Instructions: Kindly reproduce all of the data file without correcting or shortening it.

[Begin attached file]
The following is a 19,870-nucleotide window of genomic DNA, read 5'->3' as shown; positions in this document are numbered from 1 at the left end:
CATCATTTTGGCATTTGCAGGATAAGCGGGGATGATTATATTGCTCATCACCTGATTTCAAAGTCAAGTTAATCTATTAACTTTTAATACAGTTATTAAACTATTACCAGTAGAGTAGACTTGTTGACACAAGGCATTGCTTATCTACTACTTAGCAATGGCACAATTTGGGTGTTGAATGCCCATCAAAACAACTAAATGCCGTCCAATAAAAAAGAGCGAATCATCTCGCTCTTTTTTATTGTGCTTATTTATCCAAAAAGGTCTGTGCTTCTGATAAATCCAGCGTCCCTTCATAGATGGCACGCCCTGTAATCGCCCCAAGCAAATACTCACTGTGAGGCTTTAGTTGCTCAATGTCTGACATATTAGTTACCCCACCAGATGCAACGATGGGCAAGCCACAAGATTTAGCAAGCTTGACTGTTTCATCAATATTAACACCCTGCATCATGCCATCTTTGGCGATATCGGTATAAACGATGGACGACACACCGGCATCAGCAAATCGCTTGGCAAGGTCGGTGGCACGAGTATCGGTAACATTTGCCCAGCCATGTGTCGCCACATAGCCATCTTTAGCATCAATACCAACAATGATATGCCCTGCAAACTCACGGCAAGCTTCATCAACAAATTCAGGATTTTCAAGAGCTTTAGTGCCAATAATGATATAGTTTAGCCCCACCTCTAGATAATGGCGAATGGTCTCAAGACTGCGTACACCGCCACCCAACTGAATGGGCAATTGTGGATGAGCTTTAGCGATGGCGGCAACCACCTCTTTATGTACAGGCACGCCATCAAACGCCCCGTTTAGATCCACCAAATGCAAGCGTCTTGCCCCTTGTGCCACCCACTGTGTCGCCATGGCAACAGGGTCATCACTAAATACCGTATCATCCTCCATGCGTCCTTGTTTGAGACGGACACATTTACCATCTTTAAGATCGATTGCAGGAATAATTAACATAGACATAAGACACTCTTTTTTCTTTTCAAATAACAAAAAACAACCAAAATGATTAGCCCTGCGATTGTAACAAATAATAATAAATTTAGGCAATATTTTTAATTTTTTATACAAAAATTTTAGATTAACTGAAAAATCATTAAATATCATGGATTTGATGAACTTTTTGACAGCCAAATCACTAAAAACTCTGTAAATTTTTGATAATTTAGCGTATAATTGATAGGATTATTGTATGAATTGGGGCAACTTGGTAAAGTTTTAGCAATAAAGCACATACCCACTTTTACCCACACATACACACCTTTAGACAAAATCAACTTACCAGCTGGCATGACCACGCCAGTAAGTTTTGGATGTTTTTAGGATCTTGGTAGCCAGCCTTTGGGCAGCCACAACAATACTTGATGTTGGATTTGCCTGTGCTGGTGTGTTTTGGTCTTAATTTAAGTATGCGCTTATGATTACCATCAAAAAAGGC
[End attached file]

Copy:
The following is a 19,870-nucleotide window of genomic DNA, read 5'->3' as shown; positions in this document are numbered from 1 at the left end:
CATCATTTTGGCATTTGCAGGATAAGCGGGGATGATTATATTGCTCATCACCTGATTTCAAAGTCAAGTTAATCTATTAACTTTTAATACAGTTATTAAACTATTACCAGTAGAGTAGACTTGTTGACACAAGGCATTGCTTATCTACTACTTAGCAATGGCACAATTTGGGTGTTGAATGCCCATCAAAACAACTAAATGCCGTCCAATAAAAAAGAGCGAATCATCTCGCTCTTTTTTATTGTGCTTATTTATCCAAAAAGGTCTGTGCTTCTGATAAATCCAGCGTCCCTTCATAGATGGCACGCCCTGTAATCGCCCCAAGCAAATACTCACTGTGAGGCTTTAGTTGCTCAATGTCTGACATATTAGTTACCCCACCAGATGCAACGATGGGCAAGCCACAAGATTTAGCAAGCTTGACTGTTTCATCAATATTAACACCCTGCATCATGCCATCTTTGGCGATATCGGTATAAACGATGGACGACACACCGGCATCAGCAAATCGCTTGGCAAGGTCGGTGGCACGAGTATCGGTAACATTTGCCCAGCCATGTGTCGCCACATAGCCATCTTTAGCATCAATACCAACAATGATATGCCCTGCAAACTCACGGCAAGCTTCATCAACAAATTCAGGATTTTCAAGAGCTTTAGTGCCAATAATGATATAGTTTAGCCCCACCTCTAGATAATGGCGAATGGTCTCAAGACTGCGTACACCGCCACCCAACTGAATGGGCAATTGTGGATGAGCTTTAGCGATGGCGGCAACCACCTCTTTATGTACAGGCACGCCATCAAACGCCCCGTTTAGATCCACCAAATGCAAGCGTCTTGCCCCTTGTGCCACCCACTGTGTCGCCATGGCAACAGGGTCATCACTAAATACCGTATCATCCTCCATGCGTCCTTGTTTGAGACGGACACATTTACCATCTTTAAGATCGATTGCAGGAATAATTAACATAGACATAAGACACTCTTTTTTCTTTTCAAATAACAAAAAACAACCAAAATGATTAGCCCTGCGATTGTAACAAATAATAATAAATTTAGGCAATATTTTTAATTTTTTATACAAAAATTTTAGATTAACTGAAAAATCATTAAATATCATGGATTTGATGAACTTTTTGACAGCCAAATCACTAAAAACTCTGTAAATTTTTGATAATTTAGCGTATAATTGATAGGATTATTGTATGAATTGGGGCAACTTGGTAAAGTTTTAGCAATAAAGCACATACCCACTTTTACCCACACATACACACCTTTAGACAAAATCAACTTACCAGCTGGCATGACCACGCCAGTAAGTTTTGGATGTTTTTAGGATCTTGGTAGCCAGCCTTTGGGCAGCCACAACAATACTTGATGTTGGATTTGCCTGTGCTGGTGTGTTTTGGTCTTAATTTAAGTATGCGCTTATGATTACCATCAAAAAAGGC